Pubdate: Fri, 01 Jun 2001
Source: Auburn Journal (CA)
Copyright: 2001 Auburn Journal
Author: Gus Thomson, Journal Staff Writer


Student With Doctor's Recommendation Counseled Against Drug Use By Judge

A Sierra College student's marijuana possession case was dismissed
Tuesday on Proposition 215 grounds but the defendant couldn't escape
some advice from the judge who decided the case wouldn't proceed.

"Don't smoke dope son," Judge James Garbolino said as former defendant
James Shelton stood up and prepared to leave the courtroom. "It's a
sham and also a violation of federal law. You should also know that
it's an entry-level drug to other things."

Shelton, 20, had secured a doctor's recommendation to smoke marijuana
to treat asthma and insomnia. The Garden Valley resident was charged
with possession of under an ounce of pot after a Sierra College police
officer found marijuana in a film canister in Shelton's pocket and a
plastic bag containing cannabis in his vehicle.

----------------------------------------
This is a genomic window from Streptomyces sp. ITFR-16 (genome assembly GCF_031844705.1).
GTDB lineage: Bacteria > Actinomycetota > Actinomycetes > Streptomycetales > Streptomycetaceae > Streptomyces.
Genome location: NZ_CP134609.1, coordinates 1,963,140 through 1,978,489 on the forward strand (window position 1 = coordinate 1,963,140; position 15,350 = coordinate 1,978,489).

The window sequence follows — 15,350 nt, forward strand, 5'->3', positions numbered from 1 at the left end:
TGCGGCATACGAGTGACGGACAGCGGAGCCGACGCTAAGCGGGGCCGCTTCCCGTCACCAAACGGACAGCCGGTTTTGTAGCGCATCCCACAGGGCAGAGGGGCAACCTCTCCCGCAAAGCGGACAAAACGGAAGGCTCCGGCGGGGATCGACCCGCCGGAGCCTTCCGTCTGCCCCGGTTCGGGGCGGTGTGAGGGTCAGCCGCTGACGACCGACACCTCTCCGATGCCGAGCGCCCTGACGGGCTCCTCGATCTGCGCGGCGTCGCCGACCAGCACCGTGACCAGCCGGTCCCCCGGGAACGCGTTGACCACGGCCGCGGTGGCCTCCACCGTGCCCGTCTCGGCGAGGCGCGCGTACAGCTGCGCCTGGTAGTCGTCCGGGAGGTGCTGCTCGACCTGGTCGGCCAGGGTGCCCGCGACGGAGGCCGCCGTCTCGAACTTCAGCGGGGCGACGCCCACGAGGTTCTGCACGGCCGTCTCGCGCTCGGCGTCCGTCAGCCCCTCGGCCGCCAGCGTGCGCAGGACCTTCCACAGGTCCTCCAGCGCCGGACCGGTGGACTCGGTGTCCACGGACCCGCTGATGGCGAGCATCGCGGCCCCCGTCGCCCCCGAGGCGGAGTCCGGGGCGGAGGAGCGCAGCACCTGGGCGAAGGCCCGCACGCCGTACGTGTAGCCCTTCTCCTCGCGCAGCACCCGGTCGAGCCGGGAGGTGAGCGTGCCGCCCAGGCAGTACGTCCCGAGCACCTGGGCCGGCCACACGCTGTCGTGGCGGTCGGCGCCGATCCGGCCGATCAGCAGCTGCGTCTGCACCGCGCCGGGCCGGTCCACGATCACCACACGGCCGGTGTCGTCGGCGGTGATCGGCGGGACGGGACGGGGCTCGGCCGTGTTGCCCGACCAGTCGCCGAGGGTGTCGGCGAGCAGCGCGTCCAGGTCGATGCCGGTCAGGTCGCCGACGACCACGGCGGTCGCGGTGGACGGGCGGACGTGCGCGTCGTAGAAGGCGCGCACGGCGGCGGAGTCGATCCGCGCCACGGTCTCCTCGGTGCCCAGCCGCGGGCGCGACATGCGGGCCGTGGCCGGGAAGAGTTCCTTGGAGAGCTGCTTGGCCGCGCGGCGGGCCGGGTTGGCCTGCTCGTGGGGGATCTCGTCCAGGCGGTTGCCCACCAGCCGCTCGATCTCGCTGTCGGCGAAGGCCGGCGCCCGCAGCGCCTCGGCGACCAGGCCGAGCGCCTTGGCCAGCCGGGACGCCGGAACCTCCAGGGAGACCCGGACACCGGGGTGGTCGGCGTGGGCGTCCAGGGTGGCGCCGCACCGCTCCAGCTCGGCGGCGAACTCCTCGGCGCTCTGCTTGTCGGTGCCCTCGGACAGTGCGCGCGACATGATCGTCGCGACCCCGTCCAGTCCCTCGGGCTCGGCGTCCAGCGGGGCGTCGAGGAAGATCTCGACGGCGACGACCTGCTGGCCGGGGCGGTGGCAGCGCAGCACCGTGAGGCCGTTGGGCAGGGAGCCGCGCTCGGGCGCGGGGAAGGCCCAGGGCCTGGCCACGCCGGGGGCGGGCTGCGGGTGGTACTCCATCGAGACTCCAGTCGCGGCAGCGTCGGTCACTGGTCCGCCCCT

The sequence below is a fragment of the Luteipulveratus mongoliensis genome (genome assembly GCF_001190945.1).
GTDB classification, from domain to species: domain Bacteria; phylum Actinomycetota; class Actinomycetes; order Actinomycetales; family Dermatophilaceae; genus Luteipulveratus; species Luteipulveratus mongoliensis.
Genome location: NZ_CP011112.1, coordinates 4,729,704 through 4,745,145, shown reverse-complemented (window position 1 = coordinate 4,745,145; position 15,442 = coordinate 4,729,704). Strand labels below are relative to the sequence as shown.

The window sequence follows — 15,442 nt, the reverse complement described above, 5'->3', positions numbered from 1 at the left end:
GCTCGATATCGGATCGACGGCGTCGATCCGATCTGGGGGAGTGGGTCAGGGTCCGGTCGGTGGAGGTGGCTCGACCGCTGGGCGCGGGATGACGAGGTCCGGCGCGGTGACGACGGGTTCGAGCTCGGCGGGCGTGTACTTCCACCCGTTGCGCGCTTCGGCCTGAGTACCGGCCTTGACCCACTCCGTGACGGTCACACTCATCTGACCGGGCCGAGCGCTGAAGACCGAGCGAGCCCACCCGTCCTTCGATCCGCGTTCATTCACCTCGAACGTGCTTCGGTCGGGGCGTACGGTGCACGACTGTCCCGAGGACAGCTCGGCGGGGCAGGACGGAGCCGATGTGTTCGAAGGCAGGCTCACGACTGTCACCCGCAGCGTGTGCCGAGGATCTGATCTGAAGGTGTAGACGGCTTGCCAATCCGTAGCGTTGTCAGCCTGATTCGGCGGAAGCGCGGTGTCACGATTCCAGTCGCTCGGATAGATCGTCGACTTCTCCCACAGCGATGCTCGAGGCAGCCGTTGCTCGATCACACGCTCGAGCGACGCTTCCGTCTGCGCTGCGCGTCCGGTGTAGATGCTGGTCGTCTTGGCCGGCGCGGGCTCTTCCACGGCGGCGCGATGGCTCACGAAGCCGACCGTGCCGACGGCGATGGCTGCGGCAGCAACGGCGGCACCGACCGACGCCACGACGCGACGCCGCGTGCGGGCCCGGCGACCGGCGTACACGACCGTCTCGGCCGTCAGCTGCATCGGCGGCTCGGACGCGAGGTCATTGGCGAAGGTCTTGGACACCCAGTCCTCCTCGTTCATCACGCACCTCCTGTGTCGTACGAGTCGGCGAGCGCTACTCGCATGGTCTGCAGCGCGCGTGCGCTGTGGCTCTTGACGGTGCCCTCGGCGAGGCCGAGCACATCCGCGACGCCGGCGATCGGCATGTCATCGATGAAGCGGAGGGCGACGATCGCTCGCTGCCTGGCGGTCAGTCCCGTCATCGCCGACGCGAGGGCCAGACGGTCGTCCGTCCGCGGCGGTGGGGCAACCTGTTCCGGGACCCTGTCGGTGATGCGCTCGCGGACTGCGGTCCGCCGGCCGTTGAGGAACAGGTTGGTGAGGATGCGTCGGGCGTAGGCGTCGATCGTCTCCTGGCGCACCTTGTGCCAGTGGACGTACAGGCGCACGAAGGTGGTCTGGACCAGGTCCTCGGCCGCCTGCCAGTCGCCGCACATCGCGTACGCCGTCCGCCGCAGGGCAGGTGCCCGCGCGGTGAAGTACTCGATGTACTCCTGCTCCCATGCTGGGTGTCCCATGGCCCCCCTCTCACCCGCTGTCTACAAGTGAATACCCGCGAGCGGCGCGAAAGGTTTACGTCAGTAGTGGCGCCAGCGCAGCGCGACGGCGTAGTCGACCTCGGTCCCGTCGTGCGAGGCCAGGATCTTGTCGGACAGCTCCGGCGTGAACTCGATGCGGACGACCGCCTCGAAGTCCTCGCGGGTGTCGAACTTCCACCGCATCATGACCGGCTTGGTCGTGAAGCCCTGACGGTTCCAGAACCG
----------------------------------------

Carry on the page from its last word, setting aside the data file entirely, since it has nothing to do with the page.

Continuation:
Garbolino read the doctor's recommendation before rejecting prosecutor
Mike Paschon's request to take the case to trial. Paschon said the
defense should have to prove that marijuana is a valid medical
treatment. The U.S. Supreme Court ruled last month that there was no
evidence marijuana has any valid medical use.

Garbolino said he would dismiss the case because Shelton produced an
apparently valid recommendation for marijuana use from a physician
that predates the defendant's arrest and exempts him from prosecution.
The judge added that he appreciated the prosecution's attempts to
determine whether ingesting marijuana for asthma was a valid treatment.

"But I don't think it falls under the purview of the act," Garbolino
said. Passed by California voters in 1996, Prop. 215 allows people to
grow or possess marijuana if they have obtained a doctor's
recommendation for medical use.

Assistant Public Defender Richard Cohen, while declining to comment on
the judge's advice to his client, said dismissal "represents the right
thing to do."

"It's the law and the district attorney and police should honor it,"
he said. "And the Supreme Court decision didn't rule on California
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